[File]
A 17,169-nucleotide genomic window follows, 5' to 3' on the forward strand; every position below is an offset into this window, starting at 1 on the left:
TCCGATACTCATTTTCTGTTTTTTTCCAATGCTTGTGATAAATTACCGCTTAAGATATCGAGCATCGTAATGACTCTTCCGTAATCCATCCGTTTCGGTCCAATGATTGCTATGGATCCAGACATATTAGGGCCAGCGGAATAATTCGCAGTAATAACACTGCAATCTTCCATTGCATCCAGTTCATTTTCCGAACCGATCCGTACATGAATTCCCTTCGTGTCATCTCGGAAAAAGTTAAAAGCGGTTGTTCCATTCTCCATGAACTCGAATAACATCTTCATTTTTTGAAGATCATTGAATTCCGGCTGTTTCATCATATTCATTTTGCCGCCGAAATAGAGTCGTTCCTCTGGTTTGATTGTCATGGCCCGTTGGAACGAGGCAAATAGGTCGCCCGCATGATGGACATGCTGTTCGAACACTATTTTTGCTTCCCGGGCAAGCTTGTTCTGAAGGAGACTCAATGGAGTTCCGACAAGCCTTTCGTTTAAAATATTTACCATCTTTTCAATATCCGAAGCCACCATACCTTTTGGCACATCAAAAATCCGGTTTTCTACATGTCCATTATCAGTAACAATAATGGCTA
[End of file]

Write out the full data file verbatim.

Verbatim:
A 17,169-nucleotide genomic window follows, 5' to 3' on the forward strand; every position below is an offset into this window, starting at 1 on the left:
TCCGATACTCATTTTCTGTTTTTTTCCAATGCTTGTGATAAATTACCGCTTAAGATATCGAGCATCGTAATGACTCTTCCGTAATCCATCCGTTTCGGTCCAATGATTGCTATGGATCCAGACATATTAGGGCCAGCGGAATAATTCGCAGTAATAACACTGCAATCTTCCATTGCATCCAGTTCATTTTCCGAACCGATCCGTACATGAATTCCCTTCGTGTCATCTCGGAAAAAGTTAAAAGCGGTTGTTCCATTCTCCATGAACTCGAATAACATCTTCATTTTTTGAAGATCATTGAATTCCGGCTGTTTCATCATATTCATTTTGCCGCCGAAATAGAGTCGTTCCTCTGGTTTGATTGTCATGGCCCGTTGGAACGAGGCAAATAGGTCGCCCGCATGATGGACATGCTGTTCGAACACTATTTTTGCTTCCCGGGCAAGCTTGTTCTGAAGGAGACTCAATGGAGTTCCGACAAGCCTTTCGTTTAAAATATTTACCATCTTTTCAATATCCGAAGCCACCATACCTTTTGGCACATCAAAAATCCGGTTTTCTACATGTCCATTATCAGTAACAATAATGGCTA